On Monday morning, as we reported, Protect The 1st filed an amicus curiae brief on behalf of the Apache Stronghold supporting their lawsuit to halt a federal land swap. This swap would have turned the Apache’s sacred lands over to a foreign mining company to extract copper.
Later in the day, the U.S. Forest Service withdrew its final environmental impact statement for the proposed mine in the Tonto National Forest.
The government said that since the impact statement, “the Agency and Department have received significant input from collaborators, partners, and the public through a variety of means.”
This action pauses the 60-day clock on the swap of private for public land that would have allowed Resolution Copper to have utterly ruined the Apache’s sacred land. Both Resolution and the Forest Service have said that Oak Flat would eventually become a crater nearly two miles in diameter and up to 1,000 feet deep.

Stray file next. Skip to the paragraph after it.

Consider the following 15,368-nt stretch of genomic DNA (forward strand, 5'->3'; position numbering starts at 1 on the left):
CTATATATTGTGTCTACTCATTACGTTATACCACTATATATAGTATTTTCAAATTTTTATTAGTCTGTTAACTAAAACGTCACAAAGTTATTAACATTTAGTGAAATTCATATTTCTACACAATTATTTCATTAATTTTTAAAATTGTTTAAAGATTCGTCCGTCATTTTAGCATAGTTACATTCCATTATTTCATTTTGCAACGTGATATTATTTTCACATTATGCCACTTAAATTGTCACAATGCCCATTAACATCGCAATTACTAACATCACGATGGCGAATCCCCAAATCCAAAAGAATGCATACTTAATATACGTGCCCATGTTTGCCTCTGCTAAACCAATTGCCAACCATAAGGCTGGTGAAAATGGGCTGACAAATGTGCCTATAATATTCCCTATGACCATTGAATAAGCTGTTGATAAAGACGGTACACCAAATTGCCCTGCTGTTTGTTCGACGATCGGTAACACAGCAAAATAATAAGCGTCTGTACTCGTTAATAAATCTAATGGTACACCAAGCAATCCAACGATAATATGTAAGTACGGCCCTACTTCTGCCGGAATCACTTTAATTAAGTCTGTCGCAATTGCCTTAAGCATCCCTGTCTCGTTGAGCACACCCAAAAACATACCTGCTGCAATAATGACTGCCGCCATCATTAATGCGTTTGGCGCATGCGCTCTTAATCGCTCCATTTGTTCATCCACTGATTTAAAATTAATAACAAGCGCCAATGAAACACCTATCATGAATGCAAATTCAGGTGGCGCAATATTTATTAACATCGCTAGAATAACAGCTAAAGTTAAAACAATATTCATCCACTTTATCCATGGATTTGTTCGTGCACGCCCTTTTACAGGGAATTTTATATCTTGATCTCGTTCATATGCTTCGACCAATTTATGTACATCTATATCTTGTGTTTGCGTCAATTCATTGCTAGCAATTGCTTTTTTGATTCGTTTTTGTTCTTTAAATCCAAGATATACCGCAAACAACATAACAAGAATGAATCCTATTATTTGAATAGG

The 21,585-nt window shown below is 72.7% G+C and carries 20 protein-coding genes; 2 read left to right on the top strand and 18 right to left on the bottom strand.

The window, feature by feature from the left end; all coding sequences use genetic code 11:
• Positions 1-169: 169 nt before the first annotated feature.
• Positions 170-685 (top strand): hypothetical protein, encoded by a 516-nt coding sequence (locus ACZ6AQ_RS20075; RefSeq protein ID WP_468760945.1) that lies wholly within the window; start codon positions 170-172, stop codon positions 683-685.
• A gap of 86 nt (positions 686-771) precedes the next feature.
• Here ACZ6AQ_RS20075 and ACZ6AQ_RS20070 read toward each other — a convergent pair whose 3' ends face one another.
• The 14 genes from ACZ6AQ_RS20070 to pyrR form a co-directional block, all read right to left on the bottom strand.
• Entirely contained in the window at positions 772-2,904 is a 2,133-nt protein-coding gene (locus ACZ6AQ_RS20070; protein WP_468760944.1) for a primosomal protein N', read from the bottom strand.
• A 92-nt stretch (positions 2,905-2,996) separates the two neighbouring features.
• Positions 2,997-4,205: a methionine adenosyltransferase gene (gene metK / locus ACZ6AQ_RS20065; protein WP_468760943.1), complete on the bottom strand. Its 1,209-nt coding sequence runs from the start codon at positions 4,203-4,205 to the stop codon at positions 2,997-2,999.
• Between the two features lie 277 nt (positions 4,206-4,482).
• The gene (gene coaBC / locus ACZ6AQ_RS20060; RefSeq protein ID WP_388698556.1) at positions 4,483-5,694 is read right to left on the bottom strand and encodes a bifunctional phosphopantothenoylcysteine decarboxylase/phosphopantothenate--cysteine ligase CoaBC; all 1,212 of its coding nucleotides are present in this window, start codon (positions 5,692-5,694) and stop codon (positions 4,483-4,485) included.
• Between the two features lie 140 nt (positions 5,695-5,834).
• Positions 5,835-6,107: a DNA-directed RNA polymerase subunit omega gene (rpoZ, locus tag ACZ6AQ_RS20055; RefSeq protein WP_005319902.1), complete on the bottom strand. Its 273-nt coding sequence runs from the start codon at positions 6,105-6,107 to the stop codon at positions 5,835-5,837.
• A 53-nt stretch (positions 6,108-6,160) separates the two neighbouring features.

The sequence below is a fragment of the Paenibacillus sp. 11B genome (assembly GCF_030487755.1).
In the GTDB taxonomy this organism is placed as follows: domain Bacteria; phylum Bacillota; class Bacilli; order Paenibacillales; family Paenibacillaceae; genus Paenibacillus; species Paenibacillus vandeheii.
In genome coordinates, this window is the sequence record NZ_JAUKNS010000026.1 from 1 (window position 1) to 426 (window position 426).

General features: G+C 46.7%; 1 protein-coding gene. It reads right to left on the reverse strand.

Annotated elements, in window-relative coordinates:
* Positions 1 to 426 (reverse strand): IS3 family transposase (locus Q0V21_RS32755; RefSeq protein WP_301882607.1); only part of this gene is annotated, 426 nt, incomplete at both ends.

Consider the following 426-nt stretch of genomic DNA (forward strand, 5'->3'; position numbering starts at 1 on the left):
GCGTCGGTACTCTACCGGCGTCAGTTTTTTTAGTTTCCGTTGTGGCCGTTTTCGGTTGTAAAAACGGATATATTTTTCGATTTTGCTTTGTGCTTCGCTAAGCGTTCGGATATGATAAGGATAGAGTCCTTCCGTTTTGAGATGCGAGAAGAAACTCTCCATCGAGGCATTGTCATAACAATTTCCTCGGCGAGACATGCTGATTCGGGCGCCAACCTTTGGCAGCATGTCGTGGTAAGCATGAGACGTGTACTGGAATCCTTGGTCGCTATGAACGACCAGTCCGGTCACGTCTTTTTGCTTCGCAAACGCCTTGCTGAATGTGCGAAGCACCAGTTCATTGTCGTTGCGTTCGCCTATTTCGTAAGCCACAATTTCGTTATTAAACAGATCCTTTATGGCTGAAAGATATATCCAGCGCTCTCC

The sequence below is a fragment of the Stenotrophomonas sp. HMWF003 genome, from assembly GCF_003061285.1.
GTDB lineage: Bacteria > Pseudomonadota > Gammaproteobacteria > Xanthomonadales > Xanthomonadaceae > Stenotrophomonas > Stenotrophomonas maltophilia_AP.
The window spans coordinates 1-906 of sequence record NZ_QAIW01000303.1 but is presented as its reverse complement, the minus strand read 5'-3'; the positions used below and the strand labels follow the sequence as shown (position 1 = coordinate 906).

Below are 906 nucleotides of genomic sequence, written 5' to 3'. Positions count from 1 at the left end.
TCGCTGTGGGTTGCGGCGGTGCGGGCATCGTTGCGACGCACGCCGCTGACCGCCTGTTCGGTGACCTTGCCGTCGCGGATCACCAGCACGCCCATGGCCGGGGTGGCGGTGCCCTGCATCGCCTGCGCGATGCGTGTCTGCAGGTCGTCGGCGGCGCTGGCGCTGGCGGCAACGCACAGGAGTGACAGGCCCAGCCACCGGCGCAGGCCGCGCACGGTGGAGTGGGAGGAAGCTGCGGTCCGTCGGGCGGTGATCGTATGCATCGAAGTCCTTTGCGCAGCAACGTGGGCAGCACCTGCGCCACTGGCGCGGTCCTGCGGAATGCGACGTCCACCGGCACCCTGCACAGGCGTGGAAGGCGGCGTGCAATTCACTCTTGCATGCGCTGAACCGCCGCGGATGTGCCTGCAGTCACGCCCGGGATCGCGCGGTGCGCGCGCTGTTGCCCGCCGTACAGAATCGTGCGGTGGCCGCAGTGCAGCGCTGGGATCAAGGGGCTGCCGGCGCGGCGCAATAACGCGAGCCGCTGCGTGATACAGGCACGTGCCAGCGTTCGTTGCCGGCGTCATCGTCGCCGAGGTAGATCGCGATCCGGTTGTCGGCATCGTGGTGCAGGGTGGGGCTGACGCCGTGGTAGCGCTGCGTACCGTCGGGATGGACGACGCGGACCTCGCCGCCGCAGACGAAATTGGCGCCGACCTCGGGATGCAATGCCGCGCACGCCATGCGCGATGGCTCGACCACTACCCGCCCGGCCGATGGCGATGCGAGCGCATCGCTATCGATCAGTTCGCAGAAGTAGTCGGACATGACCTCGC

“The Resolution project will desecrate Chich’il Bildagoteel, also known as Oak Flat, which is the heart of our religious and cultural beliefs,” said Terry Rambler, chairman of the San Carlos Apache Tribe.
Apache leaders noted that the government’s move came just hours before the deadline for the government to respond to Apache Stronghold’s emergency appeal.
“This is a reprieve for the Apaches and for religious liberty, but it is not yet a victory,” said Gene Schaerr, general counsel of Protect The 1st. “We’ll work closely with counsel for the Apache Stronghold and our religious liberty allies to ride herd on this case and to protect the First Amendment rights of all Americans.